Also known as Exocrine Cancer, Pancreatic Cancer results in death more than 90% of the time. It is estimated that in 2008 there will be over 37,000 new cases and over 34,000 deaths.
The Pancreas is an organ in which helps the body digest, use and store energy from the food we eat. It also regulates blood sugar. When the Pancreas doesn’t work properly and the body can’t regulate blood sugar, this is known as Diabetes Mellitus.
When cells form when they shouldn’t or don’t die when they should, these cells will build up and form into what is known as a tumor. Tumors can either be malignant (cancerous) or benign (non-cancerous.)
If a tumor has formed and it is benign, it can be removed successfully without affecting other organs and most likely not grow back. However, a tumor that is malignant can spread to other areas, or metastasize. This is usually caused by cells from the cancerous tumor breaking off and entering the blood stream, and growing into another cancerous tumor where they land, or end up.
Unfortunately, Pancreatic Cancer does not have early warning signs or symptoms. This is why it is often called a “silent disease” and often is under diagnosed. Most people who have pancreatic cancer will never know, or have any warning, until it is too late. This is why the death rate is so high.
However, when Pancreatic Cancer has spread, it will yield symptoms. Some of these symptoms will include:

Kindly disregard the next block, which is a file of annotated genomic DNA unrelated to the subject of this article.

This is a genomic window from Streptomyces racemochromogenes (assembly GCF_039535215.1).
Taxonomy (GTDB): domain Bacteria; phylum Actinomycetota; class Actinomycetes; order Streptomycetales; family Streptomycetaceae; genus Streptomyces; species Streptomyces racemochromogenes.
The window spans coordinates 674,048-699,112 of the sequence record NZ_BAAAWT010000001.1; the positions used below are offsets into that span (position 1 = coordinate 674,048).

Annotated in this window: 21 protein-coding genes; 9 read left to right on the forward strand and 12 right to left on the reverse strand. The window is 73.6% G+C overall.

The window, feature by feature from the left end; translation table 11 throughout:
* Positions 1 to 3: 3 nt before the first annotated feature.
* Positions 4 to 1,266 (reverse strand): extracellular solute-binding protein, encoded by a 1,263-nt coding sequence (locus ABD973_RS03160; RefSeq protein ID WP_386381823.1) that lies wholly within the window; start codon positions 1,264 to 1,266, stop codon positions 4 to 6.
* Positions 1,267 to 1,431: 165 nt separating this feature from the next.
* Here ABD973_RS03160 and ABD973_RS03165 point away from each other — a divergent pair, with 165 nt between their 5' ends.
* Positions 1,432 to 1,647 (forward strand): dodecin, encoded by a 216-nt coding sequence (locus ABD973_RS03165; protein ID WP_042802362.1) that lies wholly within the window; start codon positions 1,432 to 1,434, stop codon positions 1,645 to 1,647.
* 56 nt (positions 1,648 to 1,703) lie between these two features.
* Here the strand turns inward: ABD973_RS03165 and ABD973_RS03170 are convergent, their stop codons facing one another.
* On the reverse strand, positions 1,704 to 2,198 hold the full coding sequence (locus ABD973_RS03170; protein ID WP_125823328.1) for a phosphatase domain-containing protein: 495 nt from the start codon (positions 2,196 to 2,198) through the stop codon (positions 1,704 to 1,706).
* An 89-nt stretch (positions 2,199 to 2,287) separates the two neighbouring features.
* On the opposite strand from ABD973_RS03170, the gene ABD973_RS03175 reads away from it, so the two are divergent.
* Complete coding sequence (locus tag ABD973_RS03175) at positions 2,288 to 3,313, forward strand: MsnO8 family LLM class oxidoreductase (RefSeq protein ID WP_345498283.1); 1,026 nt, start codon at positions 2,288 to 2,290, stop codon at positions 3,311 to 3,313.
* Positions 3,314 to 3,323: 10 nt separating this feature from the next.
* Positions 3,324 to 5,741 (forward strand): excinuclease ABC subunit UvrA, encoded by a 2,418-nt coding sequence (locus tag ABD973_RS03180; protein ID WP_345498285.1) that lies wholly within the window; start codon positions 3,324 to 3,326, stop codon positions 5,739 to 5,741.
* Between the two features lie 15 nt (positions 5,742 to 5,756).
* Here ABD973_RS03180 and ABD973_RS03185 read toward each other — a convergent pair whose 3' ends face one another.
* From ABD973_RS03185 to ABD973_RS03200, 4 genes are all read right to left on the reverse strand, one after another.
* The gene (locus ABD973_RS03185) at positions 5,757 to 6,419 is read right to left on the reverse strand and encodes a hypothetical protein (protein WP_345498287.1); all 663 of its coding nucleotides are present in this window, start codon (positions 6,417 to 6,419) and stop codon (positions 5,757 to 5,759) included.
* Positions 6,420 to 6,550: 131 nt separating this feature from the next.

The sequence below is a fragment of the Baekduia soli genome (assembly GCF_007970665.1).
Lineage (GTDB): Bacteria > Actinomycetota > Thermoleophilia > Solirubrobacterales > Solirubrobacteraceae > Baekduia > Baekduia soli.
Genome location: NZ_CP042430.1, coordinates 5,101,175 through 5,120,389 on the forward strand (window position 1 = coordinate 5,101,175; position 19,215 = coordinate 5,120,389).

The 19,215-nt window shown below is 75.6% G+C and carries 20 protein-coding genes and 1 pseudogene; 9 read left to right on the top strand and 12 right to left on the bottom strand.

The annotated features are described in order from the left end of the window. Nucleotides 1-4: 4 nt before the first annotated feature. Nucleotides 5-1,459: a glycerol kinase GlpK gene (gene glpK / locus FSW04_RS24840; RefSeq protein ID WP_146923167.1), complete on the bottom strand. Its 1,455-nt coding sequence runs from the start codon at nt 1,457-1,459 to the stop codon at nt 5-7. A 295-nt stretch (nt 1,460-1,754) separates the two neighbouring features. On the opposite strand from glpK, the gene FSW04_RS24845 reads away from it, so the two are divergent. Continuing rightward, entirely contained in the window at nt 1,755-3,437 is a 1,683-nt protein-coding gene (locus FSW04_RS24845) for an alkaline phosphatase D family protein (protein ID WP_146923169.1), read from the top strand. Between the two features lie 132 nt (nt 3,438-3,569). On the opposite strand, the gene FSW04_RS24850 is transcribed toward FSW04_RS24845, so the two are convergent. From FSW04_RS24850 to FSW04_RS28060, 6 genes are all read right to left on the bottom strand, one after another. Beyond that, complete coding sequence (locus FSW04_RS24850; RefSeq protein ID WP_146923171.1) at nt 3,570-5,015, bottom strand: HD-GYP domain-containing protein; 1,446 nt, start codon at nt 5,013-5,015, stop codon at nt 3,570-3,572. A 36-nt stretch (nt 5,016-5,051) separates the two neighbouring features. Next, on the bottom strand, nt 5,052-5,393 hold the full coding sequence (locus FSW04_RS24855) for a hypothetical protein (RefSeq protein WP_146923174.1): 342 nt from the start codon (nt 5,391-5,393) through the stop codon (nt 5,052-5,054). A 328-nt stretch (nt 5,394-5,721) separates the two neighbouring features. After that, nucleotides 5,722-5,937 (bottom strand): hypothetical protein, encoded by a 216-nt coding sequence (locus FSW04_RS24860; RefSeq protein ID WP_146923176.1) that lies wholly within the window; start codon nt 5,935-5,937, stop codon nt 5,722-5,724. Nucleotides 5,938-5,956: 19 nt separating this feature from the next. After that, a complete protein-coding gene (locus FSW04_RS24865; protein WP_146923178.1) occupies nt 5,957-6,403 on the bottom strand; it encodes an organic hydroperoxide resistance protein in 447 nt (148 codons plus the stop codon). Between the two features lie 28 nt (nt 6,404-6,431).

1. Loss of appetite
2. Weight loss
3. Pain in the upper abdomen and back
4. Yellowing of the eyes and skin, as a result of jaundice
6. Nausea and vomiting.
Most of the symptoms that become present after the cancer has spread are because it is now affecting more organs than just the pancreas. Some of these organs would include the Liver and Stomach.
Not all of these symptoms suggest Pancreatic Cancer. These symptoms could be a result of many other, less serious conditions. None the less, any of these symptoms or signs should be checked out by a health care professional to ensure proper treatment and diagnosis.
Doctors and specialist don’t know what causes Pancreatic Cancer, but there are risk factors. These include:
1. Being Male One reason or another, males are more prone to developing Pancreatic Cancer
2. Diabetes Mellitus People who have Diabetes already have a condition that is affecting the Pancreas that makes it not work properly, this exposes them to a greater risk of developing the cancer.
3. Smoking Smoking increases your risk by 2 to 3 times.
4. Age The older you are the more likely you are to get this cancer.
5. Family History It has been shown that people who have a family history of Pancreatic Cancer almost triples their risk. Other cancers such as colon and ovarian cancer increase the risk as well.
6. African Americans African Americans are more likely to get the disease than any other race.
7. Diet and Chemical exposure studies have shown that those who have a diet high in fat or have had exposure to certain kinds of chemicals are at a high risk of developing this cancer.
8. Chronic Pancreatitis This is a condition that causes pain. It may increase ones risk of Pancreatic Cancer.
Unfortunately, Pancreatic Cancer can only be cured if it is discovered before it has spread. Once it has spread, there is little to no hope of ever recovering from the disease. If the disease is diagnosed early enough, the only way to fully recover is to have the tumor completely removed.